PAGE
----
and as the sun sets – boldly
conquering this wide valley
in shades of red and purple
the moment seems so holy
oh light and dark
in unity –
the here and now
of light and dark
as sun sets
the beauty of life
now – the star-lit sky opens
© G.s.k. ‘15
I’m writing this post inspired by Paloma’s B&P’s Shadorma & Beyond – The Twenty-Eight who was inspired by the poet, J Lapis who can be found at DarkLight Harbor and a wonderful blogger and friend Chris creator and coordinator of The Muscleheaded Blog where he introduced Maxfield Parrish, illustrator and painter, this week – the painting above is his.
[The Twenty Eight – Poetry Form
Four lines with seven syllables each;
end-rhyme the first and fourth line (optional).
Seven lines with four syllables each.]
Swift Fiery Season
Copper’d flames fast-burnt, fallen;
Leaf carpet, ember’d pathway
‘Neath November’s pewter rain…
Swift fiery season ashen.
© J Lapis, 2015
I’m exploring … I still don’t have oodles of time, but I was introduced to this fav blog … Graeme Sandford – Guilty of Rhymes of Passion yesterday through several different people and found myself fascinated! Below is a poetry formed called the Manx(u) form, an invented form which is an ode to cats with a 2, 2, 1, 6, 1, 4, ! syllable count (ending with “!”) introduced to him by Jane at Jane’s Musing … and yes Virginia … haiku poets often add ku or u to existing or new poetic forms 😉
like a diva – stretching
just another shot
with a plaintive meow
now, where’s the fish
© G.s.k. ‘15
My summer morn began too soon …
Thus abed I pondered song birds,
Puzzled over obscure haiku,
And prompts I thought I’d like to write.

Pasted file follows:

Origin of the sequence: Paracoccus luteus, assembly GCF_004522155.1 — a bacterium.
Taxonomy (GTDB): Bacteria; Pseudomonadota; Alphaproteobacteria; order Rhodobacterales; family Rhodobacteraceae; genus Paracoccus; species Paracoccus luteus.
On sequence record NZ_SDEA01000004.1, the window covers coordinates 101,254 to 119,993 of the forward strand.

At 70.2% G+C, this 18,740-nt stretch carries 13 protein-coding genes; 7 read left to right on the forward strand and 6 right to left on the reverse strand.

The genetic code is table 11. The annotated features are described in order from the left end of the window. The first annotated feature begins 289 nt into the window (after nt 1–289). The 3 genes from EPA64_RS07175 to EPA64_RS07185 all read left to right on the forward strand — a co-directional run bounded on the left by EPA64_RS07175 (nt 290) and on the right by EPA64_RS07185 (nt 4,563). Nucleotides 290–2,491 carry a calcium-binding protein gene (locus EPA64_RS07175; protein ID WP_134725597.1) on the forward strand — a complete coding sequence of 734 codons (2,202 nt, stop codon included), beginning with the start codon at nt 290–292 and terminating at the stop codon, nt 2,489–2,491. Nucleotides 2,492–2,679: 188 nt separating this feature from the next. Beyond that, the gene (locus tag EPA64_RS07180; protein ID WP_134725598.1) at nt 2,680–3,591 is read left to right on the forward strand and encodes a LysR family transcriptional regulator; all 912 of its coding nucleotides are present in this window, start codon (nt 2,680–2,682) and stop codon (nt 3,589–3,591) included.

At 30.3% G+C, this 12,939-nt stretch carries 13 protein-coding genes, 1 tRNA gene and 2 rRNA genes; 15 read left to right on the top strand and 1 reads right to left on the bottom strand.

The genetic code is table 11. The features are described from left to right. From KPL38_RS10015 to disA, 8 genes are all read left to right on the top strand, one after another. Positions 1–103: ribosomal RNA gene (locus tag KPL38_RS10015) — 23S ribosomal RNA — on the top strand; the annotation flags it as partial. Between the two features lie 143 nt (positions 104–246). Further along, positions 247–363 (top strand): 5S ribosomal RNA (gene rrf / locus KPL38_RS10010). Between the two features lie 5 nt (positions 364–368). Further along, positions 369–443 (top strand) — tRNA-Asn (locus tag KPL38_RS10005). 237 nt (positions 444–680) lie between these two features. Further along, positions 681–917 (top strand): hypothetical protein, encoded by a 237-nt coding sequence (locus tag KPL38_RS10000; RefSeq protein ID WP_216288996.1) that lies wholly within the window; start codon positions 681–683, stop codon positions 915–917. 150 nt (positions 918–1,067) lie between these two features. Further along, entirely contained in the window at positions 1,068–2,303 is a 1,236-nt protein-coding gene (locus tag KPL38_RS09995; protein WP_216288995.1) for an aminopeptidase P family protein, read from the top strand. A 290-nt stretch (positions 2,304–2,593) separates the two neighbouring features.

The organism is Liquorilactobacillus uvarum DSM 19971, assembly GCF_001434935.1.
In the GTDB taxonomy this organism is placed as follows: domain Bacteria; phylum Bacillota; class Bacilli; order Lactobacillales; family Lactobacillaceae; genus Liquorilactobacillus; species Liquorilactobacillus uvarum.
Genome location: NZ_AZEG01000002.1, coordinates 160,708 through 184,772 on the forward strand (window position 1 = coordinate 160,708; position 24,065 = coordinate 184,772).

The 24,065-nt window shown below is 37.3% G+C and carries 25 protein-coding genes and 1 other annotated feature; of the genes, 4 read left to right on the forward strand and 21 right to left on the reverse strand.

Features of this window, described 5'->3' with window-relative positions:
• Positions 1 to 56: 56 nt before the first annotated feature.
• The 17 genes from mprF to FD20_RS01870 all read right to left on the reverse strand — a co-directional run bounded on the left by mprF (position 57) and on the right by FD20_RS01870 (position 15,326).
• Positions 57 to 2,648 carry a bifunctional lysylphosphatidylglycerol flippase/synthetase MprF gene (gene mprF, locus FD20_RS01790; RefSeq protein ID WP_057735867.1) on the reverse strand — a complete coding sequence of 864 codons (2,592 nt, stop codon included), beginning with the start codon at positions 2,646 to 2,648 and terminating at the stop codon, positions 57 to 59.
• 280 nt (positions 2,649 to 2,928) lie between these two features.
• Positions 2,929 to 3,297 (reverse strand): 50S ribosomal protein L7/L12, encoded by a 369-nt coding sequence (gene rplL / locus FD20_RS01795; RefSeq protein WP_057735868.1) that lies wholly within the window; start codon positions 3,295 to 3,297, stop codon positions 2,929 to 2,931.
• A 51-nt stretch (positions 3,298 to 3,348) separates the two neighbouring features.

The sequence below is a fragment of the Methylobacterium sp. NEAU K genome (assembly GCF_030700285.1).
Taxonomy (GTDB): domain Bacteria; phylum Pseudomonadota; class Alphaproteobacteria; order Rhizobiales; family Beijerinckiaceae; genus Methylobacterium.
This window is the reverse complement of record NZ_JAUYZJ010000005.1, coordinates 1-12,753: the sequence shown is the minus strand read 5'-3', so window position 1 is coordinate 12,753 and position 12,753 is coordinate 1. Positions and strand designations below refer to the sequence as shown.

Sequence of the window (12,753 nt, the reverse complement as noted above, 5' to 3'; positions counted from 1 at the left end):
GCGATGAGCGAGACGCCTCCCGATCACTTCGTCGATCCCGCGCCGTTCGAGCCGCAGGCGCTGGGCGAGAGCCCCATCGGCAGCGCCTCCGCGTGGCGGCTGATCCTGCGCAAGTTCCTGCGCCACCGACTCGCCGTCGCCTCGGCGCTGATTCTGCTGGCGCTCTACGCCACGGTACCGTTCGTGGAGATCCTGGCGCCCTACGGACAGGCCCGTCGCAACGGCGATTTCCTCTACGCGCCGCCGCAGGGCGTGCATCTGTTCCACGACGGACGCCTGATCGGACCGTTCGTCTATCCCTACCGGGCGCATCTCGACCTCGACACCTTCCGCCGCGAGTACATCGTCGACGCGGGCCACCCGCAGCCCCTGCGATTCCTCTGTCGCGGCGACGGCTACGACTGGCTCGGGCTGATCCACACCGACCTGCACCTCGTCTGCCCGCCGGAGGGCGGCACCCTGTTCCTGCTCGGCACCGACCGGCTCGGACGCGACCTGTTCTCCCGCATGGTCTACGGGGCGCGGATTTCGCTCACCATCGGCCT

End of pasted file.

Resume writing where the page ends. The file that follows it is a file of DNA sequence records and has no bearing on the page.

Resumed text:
– Jumping out of bed, inspired, I fled –
Sat down behind my white keyboard,
Alas my inspiration, fled …
Dried up and gone like morning dew …
So I had coffee – then chatted.
This is from a prompt I came to through Bjorn, yesterday. I’d never heard or at least had never wrote for Poetry Jam, but I was intriqued by the form and how Bjorn had written it so very well!
Then this morning I saw the Jen on Blog it or Lose it! had also given it a whirl, so copy-cat that I am, I had to try it out. As it turned out it was less complicated than I had thought at first. Though not inspired, I’ll post this and try again in the near future.
This is how it works:
– a total of 3 stanzas;
– 1st and 3rd stanzas 1 & 3 contain different thoughts;
– 1st and 3rd stanzas have the same number of lines (and possibly meter and/or rhyme) – depending on the poet’s preferences;
– 2nd stanza connects the *meaning* of the 1st and 3rd stanzas;
– 2nd stanza is one line and is enclosed in tildes (~);
– 2nd stanza is technically the last line of the 1st stanza AND the 1st line of the 3rd stanza.
Hot morning dawns
Streaked pink fawn skies
Bird’s song flies down
Summer morns – beautiful to excess!
The other morning, Jen from Blog it or Lose it came up with a new form, at least it was new for me, but actually very ancient:
A Spotlight, Green (Ya-Du – Kuindzhi Poems)
The poem is a ya-du. What is a ya-du? Here are the rules for this Burmese poetic form:
- 1, 2, or 3 stanzas, each with 5 lines;
- Lines 1, 2, 3, and 4 have four syllables;
- Line 5 has 5, 7, 9, or 11 syllables;
- Lines 4 and 5 have end rhyme;
- Lines 1, 2, and 3 have climbing rhyme in syllables 4, 3, and 2;
- Lines 3, 4, and 5 have climbing rhyme in syllables 4, 3, and 2;
- There is a reference to the seasons.
This has got to be about the hardest form I’ve ever tried to write! Probably with practice …. anyway I wanted to at least give it a try and I’m not very pleased with this first result, so I’ll be coming back to it. But if any of you would like to give it a go … pls ping me (and I think Jen would like to see your results too)!
Sailing – Shadorma
when sails fill
with the mighty wind
we feel free
as we fly
upon crystal blue water
then, close encounters
Thanks to Mindlovemisery, (who by the way has just opened a new prompt site called: Mindlovemisery Menagerie) I’ve discovered the Shadorma, a Spanish poetry form form made up of a stanza of six lines (sestet) with no set rhyme scheme.
It is a syllabic poem with a meter of 3/5/3/3/7/5.
It can have many stanzas, as long as each follows the meter.
Little is known about this poetic style’s origins and history but it is used by many modern poets today.
Have a great week!
Well, I just wrote a very long cumbersome poem using this photo and the same title, Now from long and cumbersome, I thought I’d try a Micropoem that I just saw on the OctPoWriMo as a prompt:
Blues and pinks of fall, distractions to driving, encourages walking.